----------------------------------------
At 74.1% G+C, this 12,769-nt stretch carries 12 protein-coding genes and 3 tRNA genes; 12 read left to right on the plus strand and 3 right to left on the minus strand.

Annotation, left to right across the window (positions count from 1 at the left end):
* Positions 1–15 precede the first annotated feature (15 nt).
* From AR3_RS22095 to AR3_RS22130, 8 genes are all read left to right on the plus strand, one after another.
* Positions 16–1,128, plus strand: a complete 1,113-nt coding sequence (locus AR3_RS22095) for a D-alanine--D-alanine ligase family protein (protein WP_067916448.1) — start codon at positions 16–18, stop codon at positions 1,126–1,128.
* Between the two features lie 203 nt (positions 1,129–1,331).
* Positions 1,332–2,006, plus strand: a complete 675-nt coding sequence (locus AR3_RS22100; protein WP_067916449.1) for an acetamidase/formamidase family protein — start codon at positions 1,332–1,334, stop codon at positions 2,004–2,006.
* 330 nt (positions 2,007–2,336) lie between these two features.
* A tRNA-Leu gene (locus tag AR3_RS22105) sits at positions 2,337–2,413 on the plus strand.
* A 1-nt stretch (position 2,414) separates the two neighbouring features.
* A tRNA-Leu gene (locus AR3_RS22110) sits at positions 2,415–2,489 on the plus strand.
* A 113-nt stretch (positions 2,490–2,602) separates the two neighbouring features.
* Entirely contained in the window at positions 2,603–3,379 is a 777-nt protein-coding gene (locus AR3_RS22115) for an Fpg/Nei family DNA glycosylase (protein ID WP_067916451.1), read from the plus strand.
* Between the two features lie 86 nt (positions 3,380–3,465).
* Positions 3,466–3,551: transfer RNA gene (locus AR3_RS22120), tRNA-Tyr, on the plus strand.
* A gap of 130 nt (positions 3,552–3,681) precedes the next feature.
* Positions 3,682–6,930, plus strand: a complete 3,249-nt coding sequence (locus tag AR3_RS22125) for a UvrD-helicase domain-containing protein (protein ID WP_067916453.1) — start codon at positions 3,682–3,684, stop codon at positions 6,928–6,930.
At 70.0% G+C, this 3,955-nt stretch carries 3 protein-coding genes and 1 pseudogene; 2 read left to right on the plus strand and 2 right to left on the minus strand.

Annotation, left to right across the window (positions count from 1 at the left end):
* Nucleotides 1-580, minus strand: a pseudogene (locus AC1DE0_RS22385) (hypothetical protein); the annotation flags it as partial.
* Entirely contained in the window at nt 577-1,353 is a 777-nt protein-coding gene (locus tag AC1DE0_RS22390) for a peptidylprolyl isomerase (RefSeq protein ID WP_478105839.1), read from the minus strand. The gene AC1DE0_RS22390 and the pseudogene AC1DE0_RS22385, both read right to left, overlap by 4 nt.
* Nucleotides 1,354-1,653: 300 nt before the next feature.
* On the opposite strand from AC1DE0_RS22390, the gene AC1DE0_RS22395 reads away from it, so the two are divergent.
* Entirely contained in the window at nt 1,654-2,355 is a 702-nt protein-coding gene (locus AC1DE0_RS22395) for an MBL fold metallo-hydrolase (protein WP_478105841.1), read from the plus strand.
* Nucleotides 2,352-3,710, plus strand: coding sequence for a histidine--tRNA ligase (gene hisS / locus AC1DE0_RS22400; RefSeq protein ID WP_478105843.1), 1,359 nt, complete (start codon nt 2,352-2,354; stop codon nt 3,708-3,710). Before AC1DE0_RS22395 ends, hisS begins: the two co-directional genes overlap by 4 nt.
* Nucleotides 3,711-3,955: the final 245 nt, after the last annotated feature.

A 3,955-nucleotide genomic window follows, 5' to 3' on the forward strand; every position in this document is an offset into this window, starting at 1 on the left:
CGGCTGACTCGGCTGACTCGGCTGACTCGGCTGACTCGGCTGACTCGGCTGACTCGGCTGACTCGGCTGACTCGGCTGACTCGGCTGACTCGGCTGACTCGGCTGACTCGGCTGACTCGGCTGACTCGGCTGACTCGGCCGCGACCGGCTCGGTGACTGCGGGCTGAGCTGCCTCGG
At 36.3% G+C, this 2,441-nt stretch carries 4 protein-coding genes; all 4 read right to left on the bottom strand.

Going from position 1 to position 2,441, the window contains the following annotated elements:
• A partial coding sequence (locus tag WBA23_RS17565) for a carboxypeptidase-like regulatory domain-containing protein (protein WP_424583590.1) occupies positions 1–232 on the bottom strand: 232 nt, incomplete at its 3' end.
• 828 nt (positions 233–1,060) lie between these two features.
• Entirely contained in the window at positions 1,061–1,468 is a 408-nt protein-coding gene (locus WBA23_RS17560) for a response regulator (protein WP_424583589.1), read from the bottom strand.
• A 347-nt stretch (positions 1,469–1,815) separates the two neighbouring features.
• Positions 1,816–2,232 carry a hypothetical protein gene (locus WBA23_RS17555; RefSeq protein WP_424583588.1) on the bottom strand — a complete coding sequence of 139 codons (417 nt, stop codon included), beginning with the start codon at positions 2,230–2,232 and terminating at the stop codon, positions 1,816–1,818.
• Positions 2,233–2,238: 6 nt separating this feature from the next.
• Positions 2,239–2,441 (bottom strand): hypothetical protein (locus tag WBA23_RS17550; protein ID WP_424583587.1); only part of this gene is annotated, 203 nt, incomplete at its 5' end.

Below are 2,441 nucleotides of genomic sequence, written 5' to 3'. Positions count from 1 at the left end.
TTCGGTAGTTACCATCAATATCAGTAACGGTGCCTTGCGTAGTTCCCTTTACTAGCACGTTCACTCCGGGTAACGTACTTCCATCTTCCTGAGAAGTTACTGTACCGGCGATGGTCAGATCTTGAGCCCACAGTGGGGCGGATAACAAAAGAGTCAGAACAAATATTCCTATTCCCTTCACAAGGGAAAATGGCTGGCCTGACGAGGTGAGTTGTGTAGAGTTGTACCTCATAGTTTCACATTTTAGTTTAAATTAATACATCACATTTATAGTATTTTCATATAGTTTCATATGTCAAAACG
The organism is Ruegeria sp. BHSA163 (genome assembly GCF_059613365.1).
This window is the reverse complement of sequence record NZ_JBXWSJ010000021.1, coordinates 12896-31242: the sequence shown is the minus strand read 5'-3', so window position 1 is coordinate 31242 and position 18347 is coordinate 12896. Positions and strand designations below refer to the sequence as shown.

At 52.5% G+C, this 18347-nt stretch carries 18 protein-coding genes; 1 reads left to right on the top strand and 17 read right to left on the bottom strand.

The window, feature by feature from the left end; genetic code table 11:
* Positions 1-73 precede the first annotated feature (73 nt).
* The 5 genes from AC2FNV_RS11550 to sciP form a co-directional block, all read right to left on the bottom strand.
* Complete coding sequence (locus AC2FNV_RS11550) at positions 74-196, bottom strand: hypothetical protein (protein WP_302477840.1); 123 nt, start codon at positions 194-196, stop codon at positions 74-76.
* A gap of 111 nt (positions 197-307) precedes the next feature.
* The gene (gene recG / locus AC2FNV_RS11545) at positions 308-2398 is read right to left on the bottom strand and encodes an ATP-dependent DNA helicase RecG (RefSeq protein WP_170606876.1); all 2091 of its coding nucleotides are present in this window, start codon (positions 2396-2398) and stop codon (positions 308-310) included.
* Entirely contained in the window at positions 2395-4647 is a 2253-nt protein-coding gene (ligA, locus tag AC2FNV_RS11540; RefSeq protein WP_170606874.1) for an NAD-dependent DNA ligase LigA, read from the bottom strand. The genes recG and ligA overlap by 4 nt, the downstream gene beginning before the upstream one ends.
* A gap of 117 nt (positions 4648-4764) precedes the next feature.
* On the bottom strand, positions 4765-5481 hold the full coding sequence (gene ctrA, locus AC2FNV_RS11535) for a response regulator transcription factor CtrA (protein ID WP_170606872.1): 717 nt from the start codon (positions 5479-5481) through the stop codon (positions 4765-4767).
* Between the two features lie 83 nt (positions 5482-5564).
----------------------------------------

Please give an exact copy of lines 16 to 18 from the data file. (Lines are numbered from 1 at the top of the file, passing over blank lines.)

* A gap of 130 nt (positions 3,552–3,681) precedes the next feature.
* Positions 3,682–6,930, plus strand: a complete 3,249-nt coding sequence (locus tag AR3_RS22125) for a UvrD-helicase domain-containing protein (protein ID WP_067916453.1) — start codon at positions 3,682–3,684, stop codon at positions 6,928–6,930.
At 70.0% G+C, this 3,955-nt stretch carries 3 protein-coding genes and 1 pseudogene; 2 read left to right on the plus strand and 2 right to left on the minus strand.